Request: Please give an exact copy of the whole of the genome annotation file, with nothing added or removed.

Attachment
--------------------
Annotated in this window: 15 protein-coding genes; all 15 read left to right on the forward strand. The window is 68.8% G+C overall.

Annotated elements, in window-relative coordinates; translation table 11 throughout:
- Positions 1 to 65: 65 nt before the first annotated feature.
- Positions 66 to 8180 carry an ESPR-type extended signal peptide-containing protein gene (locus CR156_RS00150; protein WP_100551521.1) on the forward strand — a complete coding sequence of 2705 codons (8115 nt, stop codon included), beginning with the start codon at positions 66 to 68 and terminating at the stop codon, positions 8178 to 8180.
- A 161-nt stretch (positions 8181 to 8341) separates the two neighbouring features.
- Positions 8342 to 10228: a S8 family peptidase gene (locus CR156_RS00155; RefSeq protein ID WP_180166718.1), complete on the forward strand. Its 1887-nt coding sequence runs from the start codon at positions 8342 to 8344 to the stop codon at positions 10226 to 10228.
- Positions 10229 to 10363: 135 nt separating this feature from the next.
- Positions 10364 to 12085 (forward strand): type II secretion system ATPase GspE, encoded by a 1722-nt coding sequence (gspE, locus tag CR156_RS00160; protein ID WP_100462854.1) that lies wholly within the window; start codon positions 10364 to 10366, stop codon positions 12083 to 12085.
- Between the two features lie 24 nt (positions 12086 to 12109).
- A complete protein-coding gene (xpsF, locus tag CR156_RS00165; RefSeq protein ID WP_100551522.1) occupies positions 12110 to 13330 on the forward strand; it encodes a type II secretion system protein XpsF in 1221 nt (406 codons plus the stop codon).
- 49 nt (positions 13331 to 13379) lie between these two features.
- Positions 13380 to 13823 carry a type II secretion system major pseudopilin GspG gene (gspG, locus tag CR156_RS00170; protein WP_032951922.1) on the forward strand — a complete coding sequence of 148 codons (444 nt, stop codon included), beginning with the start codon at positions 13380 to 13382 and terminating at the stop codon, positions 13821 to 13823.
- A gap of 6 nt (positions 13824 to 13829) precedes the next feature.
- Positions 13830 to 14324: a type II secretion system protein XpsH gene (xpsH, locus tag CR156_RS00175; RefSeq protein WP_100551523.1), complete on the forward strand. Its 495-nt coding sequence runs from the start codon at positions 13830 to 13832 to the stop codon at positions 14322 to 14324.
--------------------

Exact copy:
Annotated in this window: 15 protein-coding genes; all 15 read left to right on the forward strand. The window is 68.8% G+C overall.

Annotated elements, in window-relative coordinates; translation table 11 throughout:
- Positions 1 to 65: 65 nt before the first annotated feature.
- Positions 66 to 8180 carry an ESPR-type extended signal peptide-containing protein gene (locus CR156_RS00150; protein WP_100551521.1) on the forward strand — a complete coding sequence of 2705 codons (8115 nt, stop codon included), beginning with the start codon at positions 66 to 68 and terminating at the stop codon, positions 8178 to 8180.
- A 161-nt stretch (positions 8181 to 8341) separates the two neighbouring features.
- Positions 8342 to 10228: a S8 family peptidase gene (locus CR156_RS00155; RefSeq protein ID WP_180166718.1), complete on the forward strand. Its 1887-nt coding sequence runs from the start codon at positions 8342 to 8344 to the stop codon at positions 10226 to 10228.
- Positions 10229 to 10363: 135 nt separating this feature from the next.
- Positions 10364 to 12085 (forward strand): type II secretion system ATPase GspE, encoded by a 1722-nt coding sequence (gspE, locus tag CR156_RS00160; protein ID WP_100462854.1) that lies wholly within the window; start codon positions 10364 to 10366, stop codon positions 12083 to 12085.
- Between the two features lie 24 nt (positions 12086 to 12109).
- A complete protein-coding gene (xpsF, locus tag CR156_RS00165; RefSeq protein ID WP_100551522.1) occupies positions 12110 to 13330 on the forward strand; it encodes a type II secretion system protein XpsF in 1221 nt (406 codons plus the stop codon).
- 49 nt (positions 13331 to 13379) lie between these two features.
- Positions 13380 to 13823 carry a type II secretion system major pseudopilin GspG gene (gspG, locus tag CR156_RS00170; protein WP_032951922.1) on the forward strand — a complete coding sequence of 148 codons (444 nt, stop codon included), beginning with the start codon at positions 13380 to 13382 and terminating at the stop codon, positions 13821 to 13823.
- A gap of 6 nt (positions 13824 to 13829) precedes the next feature.
- Positions 13830 to 14324: a type II secretion system protein XpsH gene (xpsH, locus tag CR156_RS00175; RefSeq protein WP_100551523.1), complete on the forward strand. Its 495-nt coding sequence runs from the start codon at positions 13830 to 13832 to the stop codon at positions 14322 to 14324.